If you’re a researcher of any sort, personal or business, then you realize how much time, effort, energy and work is involved.
As qualitative researchers, the data we gather on women and beer is not only singularly unique, it’s highly valuable for entities that want to examine how women make decisions. Knowing how a person makes all the why, how, and when questions is incredibly useful insight that can be immediately and effectively applied.
So when someone comes knocking on our (usually email) door and asks for either free information or with the “offer” to be included in their publications, I say no. Mintel and Stanford are two of those entities.
1. The folks inquiring for the free information are not offering a return to us (payment) for the product we supply (information). There’s seemingly no consideration to the fact that real multi-year work has gone into the seeking out, gathering, compiling and preparation of this information. Do they get their groceries for free saying they’ll tell everyone where they shop? Doubt it.
2. These people are making a salary. Therefore what they are saying is that they expect us to give our work for free, even though they are being paid. They want our work for free though they get paid. This makes no sense, is arrogant and self serving with no consideration to the supplier.
3. In these cases they’d also use the information we can supply to further increase their revenue, give them more selling points to their clients, and reap increased benefits, while we see no return. They want to use our work to make themselves more money. I’m all for entities making money – they simply need to budget for all costs of services and goods, research included.
4. No it’s not good enough, in fact it’s insulting, to assume that the exchange of saying we were included in their work is acceptable. It’s not nearly what we want and thoughtless to not even ask about compensation. It totally disrespects our work and makes them look like cheapskates, which they are being in this case.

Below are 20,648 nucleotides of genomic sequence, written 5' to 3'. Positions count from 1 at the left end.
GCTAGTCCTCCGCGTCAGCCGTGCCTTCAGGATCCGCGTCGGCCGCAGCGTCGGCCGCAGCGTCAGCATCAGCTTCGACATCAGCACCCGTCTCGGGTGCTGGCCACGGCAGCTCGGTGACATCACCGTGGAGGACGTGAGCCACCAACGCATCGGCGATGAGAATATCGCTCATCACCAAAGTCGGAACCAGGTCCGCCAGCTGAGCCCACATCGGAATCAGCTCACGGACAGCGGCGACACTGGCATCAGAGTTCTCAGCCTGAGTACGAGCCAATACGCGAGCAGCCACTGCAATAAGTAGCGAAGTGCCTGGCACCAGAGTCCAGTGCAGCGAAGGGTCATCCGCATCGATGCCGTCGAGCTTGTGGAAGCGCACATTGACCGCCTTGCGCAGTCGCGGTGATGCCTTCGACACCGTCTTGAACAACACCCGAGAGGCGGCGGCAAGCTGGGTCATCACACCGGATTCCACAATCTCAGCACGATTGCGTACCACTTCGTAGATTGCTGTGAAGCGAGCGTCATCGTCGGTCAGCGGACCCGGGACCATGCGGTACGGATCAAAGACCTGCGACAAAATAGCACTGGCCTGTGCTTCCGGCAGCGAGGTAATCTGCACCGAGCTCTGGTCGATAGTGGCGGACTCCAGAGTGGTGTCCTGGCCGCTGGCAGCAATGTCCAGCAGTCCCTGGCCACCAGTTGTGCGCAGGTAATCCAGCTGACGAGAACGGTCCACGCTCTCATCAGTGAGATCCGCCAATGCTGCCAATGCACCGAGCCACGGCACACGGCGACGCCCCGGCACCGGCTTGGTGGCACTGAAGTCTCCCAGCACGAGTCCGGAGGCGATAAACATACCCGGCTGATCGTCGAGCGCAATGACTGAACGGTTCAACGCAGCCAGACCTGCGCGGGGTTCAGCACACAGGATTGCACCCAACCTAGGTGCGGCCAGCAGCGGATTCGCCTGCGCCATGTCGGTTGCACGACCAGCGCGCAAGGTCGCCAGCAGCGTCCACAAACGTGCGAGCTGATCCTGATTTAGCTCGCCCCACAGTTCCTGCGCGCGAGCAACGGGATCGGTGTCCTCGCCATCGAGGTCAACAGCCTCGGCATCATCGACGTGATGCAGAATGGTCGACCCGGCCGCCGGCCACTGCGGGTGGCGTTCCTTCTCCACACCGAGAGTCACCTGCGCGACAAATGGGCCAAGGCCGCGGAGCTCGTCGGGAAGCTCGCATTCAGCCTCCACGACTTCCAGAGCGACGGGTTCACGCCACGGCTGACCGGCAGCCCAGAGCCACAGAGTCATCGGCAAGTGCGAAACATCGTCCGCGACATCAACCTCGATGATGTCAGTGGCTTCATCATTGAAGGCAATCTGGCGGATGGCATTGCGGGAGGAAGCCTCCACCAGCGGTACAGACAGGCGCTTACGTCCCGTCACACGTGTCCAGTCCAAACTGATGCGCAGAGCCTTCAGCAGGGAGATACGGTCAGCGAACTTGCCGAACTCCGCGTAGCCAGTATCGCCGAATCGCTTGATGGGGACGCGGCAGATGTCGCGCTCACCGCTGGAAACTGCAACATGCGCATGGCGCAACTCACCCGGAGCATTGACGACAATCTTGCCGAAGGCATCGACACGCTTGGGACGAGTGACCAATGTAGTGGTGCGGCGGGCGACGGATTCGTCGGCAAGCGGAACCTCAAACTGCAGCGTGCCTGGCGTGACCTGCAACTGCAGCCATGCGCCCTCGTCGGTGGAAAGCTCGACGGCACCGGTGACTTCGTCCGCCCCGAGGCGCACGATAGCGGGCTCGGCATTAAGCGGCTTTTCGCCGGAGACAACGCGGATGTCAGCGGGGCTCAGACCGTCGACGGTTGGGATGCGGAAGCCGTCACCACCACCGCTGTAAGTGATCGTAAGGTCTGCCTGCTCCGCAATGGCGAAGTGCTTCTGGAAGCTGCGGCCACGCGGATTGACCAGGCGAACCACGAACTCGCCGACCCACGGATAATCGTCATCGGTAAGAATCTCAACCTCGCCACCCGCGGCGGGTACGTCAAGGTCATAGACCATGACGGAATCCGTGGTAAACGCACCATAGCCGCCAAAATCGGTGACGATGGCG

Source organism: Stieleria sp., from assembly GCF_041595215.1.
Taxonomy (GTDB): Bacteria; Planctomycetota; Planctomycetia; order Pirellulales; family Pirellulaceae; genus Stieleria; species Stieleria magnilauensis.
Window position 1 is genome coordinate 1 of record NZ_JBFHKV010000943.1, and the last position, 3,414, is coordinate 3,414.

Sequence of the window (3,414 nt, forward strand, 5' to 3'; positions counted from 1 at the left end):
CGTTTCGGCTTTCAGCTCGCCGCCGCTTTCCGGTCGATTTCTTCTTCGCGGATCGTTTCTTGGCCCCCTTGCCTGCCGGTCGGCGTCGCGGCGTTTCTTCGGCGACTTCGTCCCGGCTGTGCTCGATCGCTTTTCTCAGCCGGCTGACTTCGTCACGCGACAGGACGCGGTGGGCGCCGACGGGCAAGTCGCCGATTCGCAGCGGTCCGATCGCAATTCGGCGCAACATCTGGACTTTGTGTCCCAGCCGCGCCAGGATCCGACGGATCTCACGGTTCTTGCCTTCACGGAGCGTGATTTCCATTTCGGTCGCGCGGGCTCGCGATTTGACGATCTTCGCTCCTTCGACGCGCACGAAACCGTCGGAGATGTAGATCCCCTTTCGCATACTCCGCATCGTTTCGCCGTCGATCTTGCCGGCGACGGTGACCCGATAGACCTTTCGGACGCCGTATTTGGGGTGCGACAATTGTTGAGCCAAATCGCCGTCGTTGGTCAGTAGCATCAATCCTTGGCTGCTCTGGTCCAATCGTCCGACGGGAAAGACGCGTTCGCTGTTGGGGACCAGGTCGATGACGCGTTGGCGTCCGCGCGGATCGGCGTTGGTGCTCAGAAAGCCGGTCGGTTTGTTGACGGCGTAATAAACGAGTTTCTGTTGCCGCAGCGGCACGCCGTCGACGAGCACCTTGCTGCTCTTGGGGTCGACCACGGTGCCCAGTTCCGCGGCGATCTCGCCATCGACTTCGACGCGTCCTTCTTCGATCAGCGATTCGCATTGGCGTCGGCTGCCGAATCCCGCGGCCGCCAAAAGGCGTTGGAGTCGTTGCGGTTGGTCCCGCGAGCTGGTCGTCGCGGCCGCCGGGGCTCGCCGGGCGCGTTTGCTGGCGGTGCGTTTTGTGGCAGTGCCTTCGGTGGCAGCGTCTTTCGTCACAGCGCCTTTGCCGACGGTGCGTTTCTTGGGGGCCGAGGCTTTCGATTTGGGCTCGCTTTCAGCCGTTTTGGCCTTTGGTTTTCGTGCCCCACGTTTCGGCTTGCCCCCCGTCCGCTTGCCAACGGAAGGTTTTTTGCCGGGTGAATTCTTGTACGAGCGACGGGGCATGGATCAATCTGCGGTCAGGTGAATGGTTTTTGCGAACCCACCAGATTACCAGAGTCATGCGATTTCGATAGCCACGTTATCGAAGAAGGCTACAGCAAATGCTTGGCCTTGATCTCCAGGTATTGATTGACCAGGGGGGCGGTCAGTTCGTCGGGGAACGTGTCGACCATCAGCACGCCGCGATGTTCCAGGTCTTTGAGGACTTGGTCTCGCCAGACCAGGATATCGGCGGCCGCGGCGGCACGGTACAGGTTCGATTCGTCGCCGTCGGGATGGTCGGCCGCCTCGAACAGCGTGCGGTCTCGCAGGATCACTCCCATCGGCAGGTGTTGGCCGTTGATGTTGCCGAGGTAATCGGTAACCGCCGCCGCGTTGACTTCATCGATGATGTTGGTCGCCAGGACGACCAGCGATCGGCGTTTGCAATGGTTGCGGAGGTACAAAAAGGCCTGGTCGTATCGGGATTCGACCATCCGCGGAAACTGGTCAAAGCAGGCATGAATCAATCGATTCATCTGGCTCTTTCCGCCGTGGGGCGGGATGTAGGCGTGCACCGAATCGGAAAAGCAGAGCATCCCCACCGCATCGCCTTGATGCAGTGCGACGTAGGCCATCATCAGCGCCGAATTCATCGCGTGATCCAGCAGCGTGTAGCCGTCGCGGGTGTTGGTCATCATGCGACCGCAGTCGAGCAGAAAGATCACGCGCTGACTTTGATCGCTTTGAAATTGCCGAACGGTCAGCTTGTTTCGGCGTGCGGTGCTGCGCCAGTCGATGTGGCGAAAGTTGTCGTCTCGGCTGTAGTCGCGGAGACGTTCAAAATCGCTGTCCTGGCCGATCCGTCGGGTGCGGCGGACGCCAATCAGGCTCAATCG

5. Free “work” doesn’t pay the bills. Exposure gives you frostbite or sunburn.
It’s truly astounding to me that people in these companies first of all ask with no expectation of paying for the products. And secondly, they try it explain or hide behind labels that, in this case, really make them look cheap and unprofessional.
For Mintel, the old untrue saw of “we don’t have any money for this” comes out. Baloney, I’ll state nicely. That’s absolutely untrue. Stanford, the same thing. You’re successful profitable institutions and you already pay for staff of all kinds, supplies, space, utilities and the like. Yes, you can afford to pay for this product just as you buy your student or work body computers and air conditioning.
We all have money for what we want to buy. If you’re in any sort of business – education, for profit, non-profit, whatever – you’re in business. You’re there to serve and make money to put back into your efforts. I see no difference in the pure purpose of operating. And don’t argue with me on this one. Too many entities try to use their structure as a crutch. That simply insults them more, frankly.
When you want a product of high quality that is singular in its content that can help you serve your purpose, expect to pay for it.
Respect those you ask for information by talking about the investment that accompanies the transaction. Information is a product just as widgets, beer, and computers are. People ignore that we all need to make a living to contribute. And when we all respect that value proposition, then we can all give back more.